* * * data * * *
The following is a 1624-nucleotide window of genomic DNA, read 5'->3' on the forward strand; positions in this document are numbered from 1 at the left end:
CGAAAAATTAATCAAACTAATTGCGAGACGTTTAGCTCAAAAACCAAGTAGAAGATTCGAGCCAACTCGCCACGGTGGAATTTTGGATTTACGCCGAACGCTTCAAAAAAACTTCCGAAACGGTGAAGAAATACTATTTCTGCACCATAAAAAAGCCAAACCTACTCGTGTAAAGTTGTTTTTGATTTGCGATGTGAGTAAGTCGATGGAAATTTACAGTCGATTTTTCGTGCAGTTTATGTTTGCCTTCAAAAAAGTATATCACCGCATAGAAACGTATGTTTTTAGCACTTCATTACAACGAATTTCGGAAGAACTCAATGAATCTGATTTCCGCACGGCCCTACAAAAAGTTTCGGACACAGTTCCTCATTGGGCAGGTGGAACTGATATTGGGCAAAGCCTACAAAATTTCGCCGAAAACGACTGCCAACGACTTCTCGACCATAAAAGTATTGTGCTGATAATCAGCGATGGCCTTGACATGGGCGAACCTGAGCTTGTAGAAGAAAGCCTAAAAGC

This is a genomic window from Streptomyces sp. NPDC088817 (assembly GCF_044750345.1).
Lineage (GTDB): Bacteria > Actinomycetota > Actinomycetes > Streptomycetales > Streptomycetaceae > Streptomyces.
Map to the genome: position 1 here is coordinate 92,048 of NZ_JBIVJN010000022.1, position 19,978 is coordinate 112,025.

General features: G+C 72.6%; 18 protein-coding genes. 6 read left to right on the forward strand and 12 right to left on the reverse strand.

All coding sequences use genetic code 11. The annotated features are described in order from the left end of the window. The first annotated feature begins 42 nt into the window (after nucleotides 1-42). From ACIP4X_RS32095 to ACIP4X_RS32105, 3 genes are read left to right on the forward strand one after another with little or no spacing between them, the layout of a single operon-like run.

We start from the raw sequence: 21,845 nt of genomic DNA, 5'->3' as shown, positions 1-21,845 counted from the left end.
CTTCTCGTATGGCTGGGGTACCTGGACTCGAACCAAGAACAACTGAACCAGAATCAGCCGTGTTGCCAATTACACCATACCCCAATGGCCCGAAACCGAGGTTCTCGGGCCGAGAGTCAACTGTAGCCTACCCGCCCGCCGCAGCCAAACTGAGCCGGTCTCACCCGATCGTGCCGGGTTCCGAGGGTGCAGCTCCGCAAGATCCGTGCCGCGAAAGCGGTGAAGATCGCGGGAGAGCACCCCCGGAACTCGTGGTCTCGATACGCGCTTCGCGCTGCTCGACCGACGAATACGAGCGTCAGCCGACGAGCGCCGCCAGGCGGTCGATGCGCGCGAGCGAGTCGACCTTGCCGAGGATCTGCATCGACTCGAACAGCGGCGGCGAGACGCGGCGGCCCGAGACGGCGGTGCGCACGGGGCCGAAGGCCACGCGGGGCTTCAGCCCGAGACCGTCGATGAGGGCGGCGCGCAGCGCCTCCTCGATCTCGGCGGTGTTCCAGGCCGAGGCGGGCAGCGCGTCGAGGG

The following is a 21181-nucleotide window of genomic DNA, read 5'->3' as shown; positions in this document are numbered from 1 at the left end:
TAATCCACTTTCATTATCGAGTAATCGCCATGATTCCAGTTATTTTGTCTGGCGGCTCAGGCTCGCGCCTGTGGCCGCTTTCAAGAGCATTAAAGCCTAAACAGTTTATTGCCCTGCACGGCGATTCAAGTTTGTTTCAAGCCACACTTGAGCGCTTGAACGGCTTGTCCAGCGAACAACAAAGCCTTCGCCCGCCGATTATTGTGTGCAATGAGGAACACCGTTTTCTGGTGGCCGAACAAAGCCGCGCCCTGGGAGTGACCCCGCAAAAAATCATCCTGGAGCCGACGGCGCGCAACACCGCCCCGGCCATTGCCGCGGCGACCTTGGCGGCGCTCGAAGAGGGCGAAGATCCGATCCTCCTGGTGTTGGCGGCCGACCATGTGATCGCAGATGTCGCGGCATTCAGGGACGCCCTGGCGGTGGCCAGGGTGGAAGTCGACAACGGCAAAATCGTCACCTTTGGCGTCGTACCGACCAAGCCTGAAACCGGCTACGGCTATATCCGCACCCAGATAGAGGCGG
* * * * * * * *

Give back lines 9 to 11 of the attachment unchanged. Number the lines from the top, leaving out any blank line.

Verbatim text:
CTTCTCGTATGGCTGGGGTACCTGGACTCGAACCAAGAACAACTGAACCAGAATCAGCCGTGTTGCCAATTACACCATACCCCAATGGCCCGAAACCGAGGTTCTCGGGCCGAGAGTCAACTGTAGCCTACCCGCCCGCCGCAGCCAAACTGAGCCGGTCTCACCCGATCGTGCCGGGTTCCGAGGGTGCAGCTCCGCAAGATCCGTGCCGCGAAAGCGGTGAAGATCGCGGGAGAGCACCCCCGGAACTCGTGGTCTCGATACGCGCTTCGCGCTGCTCGACCGACGAATACGAGCGTCAGCCGACGAGCGCCGCCAGGCGGTCGATGCGCGCGAGCGAGTCGACCTTGCCGAGGATCTGCATCGACTCGAACAGCGGCGGCGAGACGCGGCGGCCCGAGACGGCGGTGCGCACGGGGCCGAAGGCCACGCGGGGCTTCAGCCCGAGACCGTCGATGAGGGCGGCGCGCAGCGCCTCCTCGATCTCGGCGGTGTTCCAGGCCGAGGCGGGCAGCGCGTCGAGGG

The following is a 21181-nucleotide window of genomic DNA, read 5'->3' as shown; positions in this document are numbered from 1 at the left end:
TAATCCACTTTCATTATCGAGTAATCGCCATGATTCCAGTTATTTTGTCTGGCGGCTCAGGCTCGCGCCTGTGGCCGCTTTCAAGAGCATTAAAGCCTAAACAGTTTATTGCCCTGCACGGCGATTCAAGTTTGTTTCAAGCCACACTTGAGCGCTTGAACGGCTTGTCCAGCGAACAACAAAGCCTTCGCCCGCCGATTATTGTGTGCAATGAGGAACACCGTTTTCTGGTGGCCGAACAAAGCCGCGCCCTGGGAGTGACCCCGCAAAAAATCATCCTGGAGCCGACGGCGCGCAACACCGCCCCGGCCATTGCCGCGGCGACCTTGGCGGCGCTCGAAGAGGGCGAAGATCCGATCCTCCTGGTGTTGGCGGCCGACCATGTGATCGCAGATGTCGCGGCATTCAGGGACGCCCTGGCGGTGGCCAGGGTGGAAGTCGACAACGGCAAAATCGTCACCTTTGGCGTCGTACCGACCAAGCCTGAAACCGGCTACGGCTATATCCGCACCCAGATAGAGGCGG